As middle classes around the world expand, the importance of a university education has never been stronger. A degree is often seen as the pathway to a successful career, which leads to individual wealth creation and the ability to provide for the next generation. The number of tertiary students worldwide is steadily rising, with over 220 million students enrolled at the planet’s universities, according to UNESCO.
Forward-thinking countries such as the UAE have thus made education a national priority. According to Alpen Capital, the UAE’s spending on education as a percentage of its total government budget was 20.2% in 2018, higher than the US (15.3%), the UK (12.6%) and Germany (5.2%). Enrollment in the country’s tertiary education institutions has risen by 7% on average between 2011 and 2016 and there are – we believe – around 170,000 higher education students in the UAE at the moment, a large proportion of which come from overseas. Dubai International Academic City is the largest higher education free zone in the world and Sharjah’s University City hosts some 26,000 students, most of whom are studying at two of the region’s best and brightest institutes: American University of Sharjah and the University of Sharjah.
But why are we talking about student enrollment numbers at an event like Cityscape Abu Dhabi? As these numbers rise, so too does the requirement to find these students housing that is convenient, secure and packed full of the kind of facilities that can provide a suitable home for a new generation.
This is where I would argue that the Gulf is facing a considerable opportunity. Student housing is an asset class that has proved hugely popular elsewhere in the world, but which is still nascent here in the region. According to the global property agency Savills, investment into student housing worldwide has risen by 87% over the last five years. And in the US alone, according to CBRE, USD 8 billion was invested in US student housing alone in 2017, with USD 17.5 billion invested in total worldwide.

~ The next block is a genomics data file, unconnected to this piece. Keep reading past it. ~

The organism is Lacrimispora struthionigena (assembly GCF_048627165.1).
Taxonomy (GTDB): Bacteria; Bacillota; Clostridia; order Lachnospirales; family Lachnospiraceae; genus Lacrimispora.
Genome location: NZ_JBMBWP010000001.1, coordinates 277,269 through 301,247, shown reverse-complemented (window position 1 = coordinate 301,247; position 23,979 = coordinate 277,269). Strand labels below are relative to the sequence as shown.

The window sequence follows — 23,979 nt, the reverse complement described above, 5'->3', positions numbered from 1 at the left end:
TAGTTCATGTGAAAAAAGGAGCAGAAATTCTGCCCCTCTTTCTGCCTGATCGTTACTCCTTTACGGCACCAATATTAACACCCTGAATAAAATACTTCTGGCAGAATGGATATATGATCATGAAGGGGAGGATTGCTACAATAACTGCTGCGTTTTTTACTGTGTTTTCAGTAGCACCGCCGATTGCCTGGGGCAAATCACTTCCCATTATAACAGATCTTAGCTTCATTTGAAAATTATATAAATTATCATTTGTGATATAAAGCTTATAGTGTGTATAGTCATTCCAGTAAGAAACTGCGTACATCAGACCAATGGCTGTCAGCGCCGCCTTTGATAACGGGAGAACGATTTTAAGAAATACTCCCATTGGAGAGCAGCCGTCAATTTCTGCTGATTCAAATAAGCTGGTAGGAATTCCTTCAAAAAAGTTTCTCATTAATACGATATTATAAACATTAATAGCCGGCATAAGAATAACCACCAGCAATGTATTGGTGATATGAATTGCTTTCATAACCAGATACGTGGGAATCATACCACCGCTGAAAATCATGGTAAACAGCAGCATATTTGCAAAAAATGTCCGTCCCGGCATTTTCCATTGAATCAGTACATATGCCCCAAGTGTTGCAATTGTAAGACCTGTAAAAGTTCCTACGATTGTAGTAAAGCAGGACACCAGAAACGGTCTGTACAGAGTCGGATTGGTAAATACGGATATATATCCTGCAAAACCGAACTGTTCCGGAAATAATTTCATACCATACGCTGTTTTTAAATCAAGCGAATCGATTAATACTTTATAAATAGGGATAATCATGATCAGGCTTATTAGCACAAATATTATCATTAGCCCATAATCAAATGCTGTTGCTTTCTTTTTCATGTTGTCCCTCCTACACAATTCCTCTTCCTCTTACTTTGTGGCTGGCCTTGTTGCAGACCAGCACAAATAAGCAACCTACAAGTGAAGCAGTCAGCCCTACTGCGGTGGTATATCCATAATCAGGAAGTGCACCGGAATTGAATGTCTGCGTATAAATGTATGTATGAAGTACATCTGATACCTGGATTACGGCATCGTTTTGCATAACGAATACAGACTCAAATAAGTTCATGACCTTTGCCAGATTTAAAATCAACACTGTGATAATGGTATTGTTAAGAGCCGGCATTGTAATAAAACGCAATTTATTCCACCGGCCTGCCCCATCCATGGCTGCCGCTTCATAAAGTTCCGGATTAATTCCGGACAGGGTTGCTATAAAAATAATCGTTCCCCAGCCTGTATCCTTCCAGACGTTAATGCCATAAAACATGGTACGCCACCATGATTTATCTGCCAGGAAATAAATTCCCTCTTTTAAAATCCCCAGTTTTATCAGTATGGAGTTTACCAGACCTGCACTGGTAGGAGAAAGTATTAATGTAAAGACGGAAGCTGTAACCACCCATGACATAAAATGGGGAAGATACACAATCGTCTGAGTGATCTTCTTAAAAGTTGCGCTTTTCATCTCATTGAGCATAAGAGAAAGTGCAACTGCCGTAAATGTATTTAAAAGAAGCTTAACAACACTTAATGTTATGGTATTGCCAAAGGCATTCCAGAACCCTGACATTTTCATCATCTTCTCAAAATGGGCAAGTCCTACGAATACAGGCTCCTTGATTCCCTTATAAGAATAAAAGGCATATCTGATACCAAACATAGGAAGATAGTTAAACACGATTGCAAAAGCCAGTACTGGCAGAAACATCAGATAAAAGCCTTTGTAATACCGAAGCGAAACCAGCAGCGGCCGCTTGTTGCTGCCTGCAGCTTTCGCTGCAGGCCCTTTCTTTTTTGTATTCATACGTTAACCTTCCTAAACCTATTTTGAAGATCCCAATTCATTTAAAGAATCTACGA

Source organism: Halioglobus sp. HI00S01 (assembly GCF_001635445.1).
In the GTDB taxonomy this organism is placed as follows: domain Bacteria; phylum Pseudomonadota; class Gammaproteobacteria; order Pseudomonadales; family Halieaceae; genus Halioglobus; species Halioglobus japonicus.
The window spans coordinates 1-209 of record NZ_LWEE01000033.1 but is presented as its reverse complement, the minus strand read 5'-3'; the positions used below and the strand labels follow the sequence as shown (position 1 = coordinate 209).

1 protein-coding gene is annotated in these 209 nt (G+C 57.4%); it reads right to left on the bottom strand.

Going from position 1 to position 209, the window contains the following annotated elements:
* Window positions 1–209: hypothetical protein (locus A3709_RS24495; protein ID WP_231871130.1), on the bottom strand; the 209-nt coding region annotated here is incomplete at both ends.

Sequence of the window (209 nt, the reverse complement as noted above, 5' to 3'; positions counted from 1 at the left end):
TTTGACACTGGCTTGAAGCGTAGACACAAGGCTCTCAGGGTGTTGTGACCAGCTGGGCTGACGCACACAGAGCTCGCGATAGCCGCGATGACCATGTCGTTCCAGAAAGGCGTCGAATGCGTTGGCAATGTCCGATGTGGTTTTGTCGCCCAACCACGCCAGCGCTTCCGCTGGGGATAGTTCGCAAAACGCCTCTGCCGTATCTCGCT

In many parts of the world, student housing has switched from being a specialist area of investment and gone straight into the mainstream. It is now a global asset class in its own right, although maturity in the sector differs vastly from country to country. For example, the UK’s purpose-built student accommodation (PBSA) is now able to service 34% of the country’s student population, a healthy figure given that many students wish to stay in onsite university accommodation or private residences.
Compare that figure to some of our home markets and the potential becomes obvious. There are currently four PBSA complexes in Dubai, either completed or planned, that we are aware of, the largest of which has just over 1,800 rooms and which is due to open next year. The most recent research from ENBD REIT indicates that in Dubai, PBSA beds can accommodate only 6.5% of students, with the figure certainly lower in Sharjah, home to one of the region’s fastest-growing education hubs. Arada’s own student housing community, Nest, which is located next to University City, will be the first of its type in Sharjah and we’ll be showcasing this product at Cityscape Abu Dhabi this week. It is also the first opportunity for individual buyers – rather than institutional investors – to purchase directly into this exciting asset class here in the Gulf.
Given the outstanding success of this segment elsewhere in the world, as well as the steadily rising demand, the ‘recession-proof’ nature of the education sector, the softer traditional real estate market and the relative lack of similar complexes here in the region, we certainly believe that student housing has a great future in the Gulf.